Thursday 7 June 2012

Revolutionary Love

We went recently to the Corner House cinema in Manchester to see Marley, a film documentary on the life and times of Bob Marley. I thought that this was a fantastic film comprising archive film footage of his performances, interviews with people who knew him, and original film clips of some of the other great moments in his life. Without any hesitation I would recommend that you should go and see this film if you get the chance. If I was asked to sum up this film on the life of Bob Marley into a few short words I would say that it's about revolutionary love. It seemed to me as I watched the film unroll and illustrate the life of Bob Marley that we were being given an insight into the mind, thoughts and actions of a great man who had a message for the world.

Bob Marley wrote and sang fantastic songs about love, compassion and revolution, about a new world that is possible. He wrote the song, I Shot the Sheriff and Eric Clapton's version of this song helped catapult him to fame. Songs we will remember like Buffalo Soldier, One Love/People Get Ready, No Woman No Cry and Get Up Stand Up - are profound and inspiring songs. In Get Up Stand Up he tells us to get up and stand up for our rights not to give up the fight and that religion is not a private affair that has no relationship to what's happening in the world but something we should be involved with in the here and now in daily struggle:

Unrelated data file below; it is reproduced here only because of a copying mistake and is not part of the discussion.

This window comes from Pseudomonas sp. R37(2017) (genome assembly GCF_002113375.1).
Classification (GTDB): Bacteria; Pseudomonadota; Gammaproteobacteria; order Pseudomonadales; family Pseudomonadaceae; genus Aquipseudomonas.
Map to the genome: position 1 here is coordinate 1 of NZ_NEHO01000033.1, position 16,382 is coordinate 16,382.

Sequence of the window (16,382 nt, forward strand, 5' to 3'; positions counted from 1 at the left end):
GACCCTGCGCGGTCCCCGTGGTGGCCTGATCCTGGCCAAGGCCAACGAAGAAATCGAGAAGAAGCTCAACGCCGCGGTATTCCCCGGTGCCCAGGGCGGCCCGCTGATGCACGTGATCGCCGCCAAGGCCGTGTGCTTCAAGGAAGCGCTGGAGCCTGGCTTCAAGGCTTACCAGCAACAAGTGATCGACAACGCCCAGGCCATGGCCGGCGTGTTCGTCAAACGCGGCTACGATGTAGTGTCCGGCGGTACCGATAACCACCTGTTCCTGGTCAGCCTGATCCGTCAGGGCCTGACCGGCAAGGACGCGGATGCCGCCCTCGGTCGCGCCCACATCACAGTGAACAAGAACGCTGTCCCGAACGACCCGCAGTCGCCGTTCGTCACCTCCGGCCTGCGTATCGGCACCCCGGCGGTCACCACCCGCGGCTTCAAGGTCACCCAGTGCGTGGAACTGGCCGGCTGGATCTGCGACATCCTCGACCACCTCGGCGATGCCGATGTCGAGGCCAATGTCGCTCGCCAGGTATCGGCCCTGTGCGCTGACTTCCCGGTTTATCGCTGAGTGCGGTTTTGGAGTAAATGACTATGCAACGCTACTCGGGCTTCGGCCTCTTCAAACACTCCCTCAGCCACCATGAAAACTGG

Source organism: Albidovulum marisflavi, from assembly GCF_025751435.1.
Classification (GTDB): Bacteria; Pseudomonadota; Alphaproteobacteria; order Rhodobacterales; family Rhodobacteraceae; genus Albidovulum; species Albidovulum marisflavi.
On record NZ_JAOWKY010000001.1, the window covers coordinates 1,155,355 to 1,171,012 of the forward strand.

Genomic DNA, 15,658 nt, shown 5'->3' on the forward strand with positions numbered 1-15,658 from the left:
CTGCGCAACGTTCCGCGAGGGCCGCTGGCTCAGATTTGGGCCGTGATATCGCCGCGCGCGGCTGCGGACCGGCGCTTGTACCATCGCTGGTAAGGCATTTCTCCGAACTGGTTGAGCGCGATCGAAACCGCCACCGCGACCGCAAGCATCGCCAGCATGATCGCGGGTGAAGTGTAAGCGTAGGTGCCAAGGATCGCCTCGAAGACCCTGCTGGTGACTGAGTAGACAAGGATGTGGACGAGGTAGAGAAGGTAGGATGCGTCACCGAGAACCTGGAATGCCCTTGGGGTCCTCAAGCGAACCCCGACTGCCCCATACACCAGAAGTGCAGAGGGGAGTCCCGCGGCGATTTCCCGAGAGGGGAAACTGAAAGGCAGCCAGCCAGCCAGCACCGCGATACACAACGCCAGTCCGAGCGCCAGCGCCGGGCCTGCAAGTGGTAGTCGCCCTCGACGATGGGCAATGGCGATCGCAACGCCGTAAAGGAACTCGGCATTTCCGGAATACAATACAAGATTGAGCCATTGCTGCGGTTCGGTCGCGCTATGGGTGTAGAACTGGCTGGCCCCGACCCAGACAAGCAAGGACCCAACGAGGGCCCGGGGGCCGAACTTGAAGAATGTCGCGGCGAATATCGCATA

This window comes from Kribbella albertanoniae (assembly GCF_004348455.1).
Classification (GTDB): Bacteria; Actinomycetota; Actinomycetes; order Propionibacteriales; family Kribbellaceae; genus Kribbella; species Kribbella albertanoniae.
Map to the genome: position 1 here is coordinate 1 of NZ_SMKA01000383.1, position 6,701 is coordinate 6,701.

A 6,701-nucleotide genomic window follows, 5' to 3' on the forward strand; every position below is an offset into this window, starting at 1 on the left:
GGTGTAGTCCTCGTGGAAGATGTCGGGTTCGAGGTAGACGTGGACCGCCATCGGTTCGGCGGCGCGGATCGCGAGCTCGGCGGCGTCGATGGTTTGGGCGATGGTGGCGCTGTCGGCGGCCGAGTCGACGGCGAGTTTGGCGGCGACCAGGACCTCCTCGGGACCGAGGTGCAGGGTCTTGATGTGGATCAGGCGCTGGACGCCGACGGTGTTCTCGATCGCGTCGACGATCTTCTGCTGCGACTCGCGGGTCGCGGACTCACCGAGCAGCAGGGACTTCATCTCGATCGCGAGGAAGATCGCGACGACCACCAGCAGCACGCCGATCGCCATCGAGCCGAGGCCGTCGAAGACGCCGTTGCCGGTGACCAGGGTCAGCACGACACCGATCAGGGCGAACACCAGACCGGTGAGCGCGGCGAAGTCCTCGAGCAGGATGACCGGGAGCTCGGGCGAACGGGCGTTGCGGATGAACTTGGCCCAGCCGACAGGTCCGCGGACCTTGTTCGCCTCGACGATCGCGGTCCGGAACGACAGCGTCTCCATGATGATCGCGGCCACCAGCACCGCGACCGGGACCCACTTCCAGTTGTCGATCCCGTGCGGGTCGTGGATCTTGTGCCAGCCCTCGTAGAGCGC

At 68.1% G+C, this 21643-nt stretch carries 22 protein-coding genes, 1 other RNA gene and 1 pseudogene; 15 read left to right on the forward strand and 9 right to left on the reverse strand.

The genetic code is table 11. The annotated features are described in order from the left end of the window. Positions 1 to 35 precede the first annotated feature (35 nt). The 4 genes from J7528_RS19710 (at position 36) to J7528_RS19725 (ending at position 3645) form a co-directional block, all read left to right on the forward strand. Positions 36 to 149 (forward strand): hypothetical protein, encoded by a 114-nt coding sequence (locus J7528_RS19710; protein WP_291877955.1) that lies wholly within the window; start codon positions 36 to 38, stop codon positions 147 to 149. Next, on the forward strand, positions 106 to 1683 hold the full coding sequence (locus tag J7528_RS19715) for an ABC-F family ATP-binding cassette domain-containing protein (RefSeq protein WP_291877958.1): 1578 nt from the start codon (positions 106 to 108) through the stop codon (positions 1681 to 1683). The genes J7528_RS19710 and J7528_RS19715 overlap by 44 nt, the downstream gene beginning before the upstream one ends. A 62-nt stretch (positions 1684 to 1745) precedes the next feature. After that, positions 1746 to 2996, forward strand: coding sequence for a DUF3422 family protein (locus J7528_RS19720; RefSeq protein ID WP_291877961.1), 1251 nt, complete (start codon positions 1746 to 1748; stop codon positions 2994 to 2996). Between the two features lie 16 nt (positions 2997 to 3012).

Preacher man don't tell me
Heaven is under the Earth
I know you don't know
what life is really worth
it's not all that glitters is gold
half the story has never been told
so now you see the light
stand-up for your rights.

But Bob Marley's words were also translated into deeds. He eschewed personal wealth in favour of people, his generosity was legendary. He gave the songwriter credits to the song, No Woman No Cry to his friend, Vincent Ford who ran a soup kitchen in Trenchtown. The royalties ensured that the soup kitchen could remain open. In 1976 right wing gun men, loyal to the Jamaica Labour Party, attacked and injured Marley and his friends and they were forced to flee to Britain. But he returned in 1978 at the request of the government of Jamaica where he staged the One Love Peace Concert, at Kingston’s National Stadium, it was a symbolic moment of national reconciliation. And in 1980 he performed at the celebration event of Zimbabwe's national independence in Harare.

The film as I am sure you have no doubt gathered was a joy to watch. At 36 years of age Bob Marley had so much more to do and so much to look forward to. He was intent on further touring in America and performing to new audiences. Sadly, as we know this was not to be, by 1980 he was sick with cancer having contracted a malignant melanoma which in the end proved to be fatal. The film deals with these remaining days of his life in some detail. Bob Marley died in hospital in Miami in 1981. (The film) Marley has received very positive reviews because it has served to reveal a Bob Marley who spoke out for the poor and the oppressed; he was a man who worshipped God in his own way, and in a faith of his own choosing. He said, 'My life is only important if I can help plenty of people. 'In my life, there's just me and my own security. There'd be no wanting. My life is the people.' And when asked, 'Are you a rich man? You have a lot of possessions? He replied Possessions make you rich? I don't have those types of riches; my riches are life.

What a blessing the cinema is and what a privilege it is to see such great films.

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